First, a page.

The Microstock Report #1: Insights on fundamentals of photos that sell.
As a contributor to Twenty20.com 1, I’m always looking for ways to improve sales of my photos. This report is actually created for me as an objective way to learn which photos to submit that stand the best chance of selling. Hopefully you’ll find it useful as well.
Where the data comes from.
I see some photographers determining what photos they submit based on popularity of hashtags or what’s in the Signature collection. But neither of these are evidence of the most important metric: what actually sold. Fortunately the Twenty20 app includes a Recently Sold section in your feed. This is a constantly-updated list of about 120 photos. It’s the most valuable resource for determining what improves sales on Twenty20. Below are my recent findings. Note that this assessment isn’t scientific at all and the methodology (or lack of it) is explained here. 2.
The fundamentals that buyers are looking for.
This first Microstock Report focuses on some important rudimentary aspects of photos. When you see advice on microstock, it often focuses on subject matter. But it’s surprising just how important these rudimentary aspects are reflected in sales. Twenty20 preaches most of these in Help, but it wasn’t until I examined the evidence first hand that I saw how important the four rudiments below are. The difference in what I’ve been submitting and what sells is alarming.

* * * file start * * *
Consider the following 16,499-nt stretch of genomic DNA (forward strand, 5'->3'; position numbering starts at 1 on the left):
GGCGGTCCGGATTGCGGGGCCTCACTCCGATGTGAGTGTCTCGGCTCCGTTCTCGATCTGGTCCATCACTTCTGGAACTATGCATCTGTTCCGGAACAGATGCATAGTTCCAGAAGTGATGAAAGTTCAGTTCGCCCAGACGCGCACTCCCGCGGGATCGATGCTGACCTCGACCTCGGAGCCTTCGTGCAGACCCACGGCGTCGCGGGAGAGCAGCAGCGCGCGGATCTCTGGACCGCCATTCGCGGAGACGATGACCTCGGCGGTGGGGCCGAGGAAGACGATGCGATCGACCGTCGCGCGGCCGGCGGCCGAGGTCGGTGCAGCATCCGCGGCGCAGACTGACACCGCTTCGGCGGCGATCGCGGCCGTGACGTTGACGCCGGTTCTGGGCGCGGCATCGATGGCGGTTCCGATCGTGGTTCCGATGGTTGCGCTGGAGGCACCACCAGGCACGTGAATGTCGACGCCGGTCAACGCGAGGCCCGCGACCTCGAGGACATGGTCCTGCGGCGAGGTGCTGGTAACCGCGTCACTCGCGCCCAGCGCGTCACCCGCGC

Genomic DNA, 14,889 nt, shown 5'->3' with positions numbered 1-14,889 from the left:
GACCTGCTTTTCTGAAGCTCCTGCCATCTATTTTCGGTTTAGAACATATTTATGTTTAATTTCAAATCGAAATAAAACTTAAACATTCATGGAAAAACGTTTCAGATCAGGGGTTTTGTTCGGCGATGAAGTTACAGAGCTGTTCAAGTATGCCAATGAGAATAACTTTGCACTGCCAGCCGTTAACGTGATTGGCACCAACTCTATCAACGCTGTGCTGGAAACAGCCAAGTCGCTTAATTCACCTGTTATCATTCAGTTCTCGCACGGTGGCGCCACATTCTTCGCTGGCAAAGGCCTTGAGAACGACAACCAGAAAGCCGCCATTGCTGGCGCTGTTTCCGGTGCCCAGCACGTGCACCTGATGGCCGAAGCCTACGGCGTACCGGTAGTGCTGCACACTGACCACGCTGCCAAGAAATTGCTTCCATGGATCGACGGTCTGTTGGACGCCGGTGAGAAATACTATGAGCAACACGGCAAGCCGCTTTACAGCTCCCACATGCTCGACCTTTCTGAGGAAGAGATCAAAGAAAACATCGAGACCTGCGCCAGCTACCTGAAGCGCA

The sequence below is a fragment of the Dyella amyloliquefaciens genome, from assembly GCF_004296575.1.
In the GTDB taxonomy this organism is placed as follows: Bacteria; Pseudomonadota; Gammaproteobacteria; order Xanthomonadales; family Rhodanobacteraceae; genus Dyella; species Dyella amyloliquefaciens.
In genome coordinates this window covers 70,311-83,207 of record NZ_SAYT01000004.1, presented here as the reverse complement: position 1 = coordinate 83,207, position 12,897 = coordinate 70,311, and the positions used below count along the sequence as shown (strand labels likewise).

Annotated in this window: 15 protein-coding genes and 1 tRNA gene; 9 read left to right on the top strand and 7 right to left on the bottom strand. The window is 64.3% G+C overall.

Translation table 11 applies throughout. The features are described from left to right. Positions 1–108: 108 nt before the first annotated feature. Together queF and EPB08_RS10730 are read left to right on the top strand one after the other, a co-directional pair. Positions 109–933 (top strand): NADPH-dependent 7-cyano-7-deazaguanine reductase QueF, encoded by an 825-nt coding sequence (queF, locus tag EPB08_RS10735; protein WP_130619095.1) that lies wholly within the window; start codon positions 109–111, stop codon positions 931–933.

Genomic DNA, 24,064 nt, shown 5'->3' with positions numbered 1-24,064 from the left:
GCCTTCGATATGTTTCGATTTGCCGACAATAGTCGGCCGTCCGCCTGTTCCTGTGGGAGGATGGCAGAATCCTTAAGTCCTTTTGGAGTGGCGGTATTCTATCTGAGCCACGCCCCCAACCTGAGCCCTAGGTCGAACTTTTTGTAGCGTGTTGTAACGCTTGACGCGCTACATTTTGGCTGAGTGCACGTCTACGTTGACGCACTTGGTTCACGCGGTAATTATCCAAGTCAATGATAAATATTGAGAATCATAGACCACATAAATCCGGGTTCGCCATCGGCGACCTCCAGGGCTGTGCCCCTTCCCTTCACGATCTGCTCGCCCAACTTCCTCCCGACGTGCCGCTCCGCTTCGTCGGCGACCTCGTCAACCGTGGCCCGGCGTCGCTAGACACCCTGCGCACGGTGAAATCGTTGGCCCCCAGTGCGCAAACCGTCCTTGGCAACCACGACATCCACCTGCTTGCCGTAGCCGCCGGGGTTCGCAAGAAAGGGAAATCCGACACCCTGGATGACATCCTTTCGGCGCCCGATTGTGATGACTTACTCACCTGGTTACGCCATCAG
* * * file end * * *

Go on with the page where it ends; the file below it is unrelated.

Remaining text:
1. Most images sold are horizontal.
Most microstock is bought to accompany social media posts. Most social platforms favor horizontal images, so that’s what buyers are buying. When it comes to still images, posting horizontally-oriented photos is a must if you expect get sales.
2. Most images sold are large.
I’m always getting prodded by Twenty20 to post larger images, despite all my images qualifying as large, which is 3mp. (Note that Twenty20 Help seems to suggest the large classification is being upped to 6mp.) Since Twenty20 started their microstock business by making it easy to sell your Instagram images, the original images were small, at only 1mp. Many of those images are still available, which is probably why Twenty20 is pushing to post larger versions if you have them. Also many photographers seem to be submitting smaller images for microstock and saving larger versions for stock in hopes of getting better prices. But as you can see, those smaller images are not selling well.